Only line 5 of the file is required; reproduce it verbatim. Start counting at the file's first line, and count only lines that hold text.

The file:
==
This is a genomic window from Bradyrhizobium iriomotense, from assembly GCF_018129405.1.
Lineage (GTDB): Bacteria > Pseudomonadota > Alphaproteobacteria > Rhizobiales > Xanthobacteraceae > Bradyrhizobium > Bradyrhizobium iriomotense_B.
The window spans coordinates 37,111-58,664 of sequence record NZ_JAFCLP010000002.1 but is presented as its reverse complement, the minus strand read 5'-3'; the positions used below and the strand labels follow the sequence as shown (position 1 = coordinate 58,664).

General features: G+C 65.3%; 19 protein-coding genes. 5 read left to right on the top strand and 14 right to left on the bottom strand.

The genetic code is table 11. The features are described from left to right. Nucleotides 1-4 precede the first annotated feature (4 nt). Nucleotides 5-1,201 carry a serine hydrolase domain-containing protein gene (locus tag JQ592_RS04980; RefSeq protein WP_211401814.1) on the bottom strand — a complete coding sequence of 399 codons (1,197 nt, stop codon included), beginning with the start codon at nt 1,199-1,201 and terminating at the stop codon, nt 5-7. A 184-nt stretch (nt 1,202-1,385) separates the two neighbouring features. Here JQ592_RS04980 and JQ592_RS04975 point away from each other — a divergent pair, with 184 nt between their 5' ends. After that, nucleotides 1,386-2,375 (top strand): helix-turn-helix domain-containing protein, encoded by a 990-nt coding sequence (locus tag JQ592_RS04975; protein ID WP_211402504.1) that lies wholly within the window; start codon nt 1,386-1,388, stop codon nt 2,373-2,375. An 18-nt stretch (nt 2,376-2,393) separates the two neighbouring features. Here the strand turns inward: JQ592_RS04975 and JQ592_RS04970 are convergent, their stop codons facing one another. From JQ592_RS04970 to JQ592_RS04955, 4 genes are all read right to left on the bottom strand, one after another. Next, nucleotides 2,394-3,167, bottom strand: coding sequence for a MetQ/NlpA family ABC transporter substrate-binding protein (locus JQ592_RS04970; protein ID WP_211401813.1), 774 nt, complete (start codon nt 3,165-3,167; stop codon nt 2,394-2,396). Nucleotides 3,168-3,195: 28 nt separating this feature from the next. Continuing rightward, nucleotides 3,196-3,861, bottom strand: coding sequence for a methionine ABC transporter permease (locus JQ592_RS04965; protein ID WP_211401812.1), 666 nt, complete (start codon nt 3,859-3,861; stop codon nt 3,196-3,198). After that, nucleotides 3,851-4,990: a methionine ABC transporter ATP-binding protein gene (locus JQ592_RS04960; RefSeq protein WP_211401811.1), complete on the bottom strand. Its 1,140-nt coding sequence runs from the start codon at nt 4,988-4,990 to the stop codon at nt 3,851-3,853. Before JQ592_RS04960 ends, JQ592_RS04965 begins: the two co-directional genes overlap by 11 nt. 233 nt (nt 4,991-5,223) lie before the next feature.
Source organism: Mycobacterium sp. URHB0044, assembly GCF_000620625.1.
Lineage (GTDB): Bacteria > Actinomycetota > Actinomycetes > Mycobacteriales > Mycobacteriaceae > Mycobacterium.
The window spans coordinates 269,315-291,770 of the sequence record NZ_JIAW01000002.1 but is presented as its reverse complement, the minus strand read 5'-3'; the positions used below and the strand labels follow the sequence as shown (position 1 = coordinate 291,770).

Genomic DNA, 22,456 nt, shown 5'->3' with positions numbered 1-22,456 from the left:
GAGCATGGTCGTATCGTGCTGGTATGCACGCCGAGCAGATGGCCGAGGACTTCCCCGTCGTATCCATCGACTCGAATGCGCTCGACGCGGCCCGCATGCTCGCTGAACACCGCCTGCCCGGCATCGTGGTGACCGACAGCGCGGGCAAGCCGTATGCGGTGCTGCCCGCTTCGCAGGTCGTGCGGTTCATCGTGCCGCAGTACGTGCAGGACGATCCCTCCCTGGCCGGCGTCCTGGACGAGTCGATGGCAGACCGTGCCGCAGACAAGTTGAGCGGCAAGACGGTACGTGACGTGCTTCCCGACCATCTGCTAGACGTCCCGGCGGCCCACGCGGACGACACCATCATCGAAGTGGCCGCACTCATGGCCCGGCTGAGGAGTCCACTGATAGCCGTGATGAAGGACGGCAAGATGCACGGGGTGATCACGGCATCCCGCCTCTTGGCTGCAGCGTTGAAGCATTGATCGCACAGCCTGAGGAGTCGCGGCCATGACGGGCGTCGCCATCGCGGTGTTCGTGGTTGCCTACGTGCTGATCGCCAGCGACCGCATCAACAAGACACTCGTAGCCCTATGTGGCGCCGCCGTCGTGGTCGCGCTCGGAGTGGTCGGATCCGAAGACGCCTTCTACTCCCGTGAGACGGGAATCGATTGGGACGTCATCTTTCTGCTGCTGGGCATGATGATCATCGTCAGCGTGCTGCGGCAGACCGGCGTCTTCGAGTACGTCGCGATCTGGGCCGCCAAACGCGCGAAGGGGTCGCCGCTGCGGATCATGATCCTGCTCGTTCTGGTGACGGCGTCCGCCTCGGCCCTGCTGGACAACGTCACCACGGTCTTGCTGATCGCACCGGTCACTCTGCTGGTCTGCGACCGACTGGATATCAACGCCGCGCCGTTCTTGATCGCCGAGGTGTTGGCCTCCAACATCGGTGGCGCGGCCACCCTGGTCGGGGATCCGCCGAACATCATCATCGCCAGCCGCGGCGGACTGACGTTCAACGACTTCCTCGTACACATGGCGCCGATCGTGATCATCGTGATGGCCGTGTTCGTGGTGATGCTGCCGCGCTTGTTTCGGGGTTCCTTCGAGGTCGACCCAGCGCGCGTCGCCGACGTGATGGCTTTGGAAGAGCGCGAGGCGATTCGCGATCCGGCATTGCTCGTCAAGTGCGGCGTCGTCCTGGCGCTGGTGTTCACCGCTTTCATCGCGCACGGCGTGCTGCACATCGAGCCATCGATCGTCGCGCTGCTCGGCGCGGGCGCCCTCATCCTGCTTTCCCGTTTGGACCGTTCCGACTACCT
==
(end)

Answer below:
The genetic code is table 11. The features are described from left to right. Nucleotides 1-4 precede the first annotated feature (4 nt). Nucleotides 5-1,201 carry a serine hydrolase domain-containing protein gene (locus tag JQ592_RS04980; RefSeq protein WP_211401814.1) on the bottom strand — a complete coding sequence of 399 codons (1,197 nt, stop codon included), beginning with the start codon at nt 1,199-1,201 and terminating at the stop codon, nt 5-7. A 184-nt stretch (nt 1,202-1,385) separates the two neighbouring features. Here JQ592_RS04980 and JQ592_RS04975 point away from each other — a divergent pair, with 184 nt between their 5' ends. After that, nucleotides 1,386-2,375 (top strand): helix-turn-helix domain-containing protein, encoded by a 990-nt coding sequence (locus tag JQ592_RS04975; protein ID WP_211402504.1) that lies wholly within the window; start codon nt 1,386-1,388, stop codon nt 2,373-2,375. An 18-nt stretch (nt 2,376-2,393) separates the two neighbouring features. Here the strand turns inward: JQ592_RS04975 and JQ592_RS04970 are convergent, their stop codons facing one another. From JQ592_RS04970 to JQ592_RS04955, 4 genes are all read right to left on the bottom strand, one after another. Next, nucleotides 2,394-3,167, bottom strand: coding sequence for a MetQ/NlpA family ABC transporter substrate-binding protein (locus JQ592_RS04970; protein ID WP_211401813.1), 774 nt, complete (start codon nt 3,165-3,167; stop codon nt 2,394-2,396). Nucleotides 3,168-3,195: 28 nt separating this feature from the next. Continuing rightward, nucleotides 3,196-3,861, bottom strand: coding sequence for a methionine ABC transporter permease (locus JQ592_RS04965; protein ID WP_211401812.1), 666 nt, complete (start codon nt 3,859-3,861; stop codon nt 3,196-3,198). After that, nucleotides 3,851-4,990: a methionine ABC transporter ATP-binding protein gene (locus JQ592_RS04960; RefSeq protein WP_211401811.1), complete on the bottom strand. Its 1,140-nt coding sequence runs from the start codon at nt 4,988-4,990 to the stop codon at nt 3,851-3,853. Before JQ592_RS04960 ends, JQ592_RS04965 begins: the two co-directional genes overlap by 11 nt. 233 nt (nt 4,991-5,223) lie before the next feature.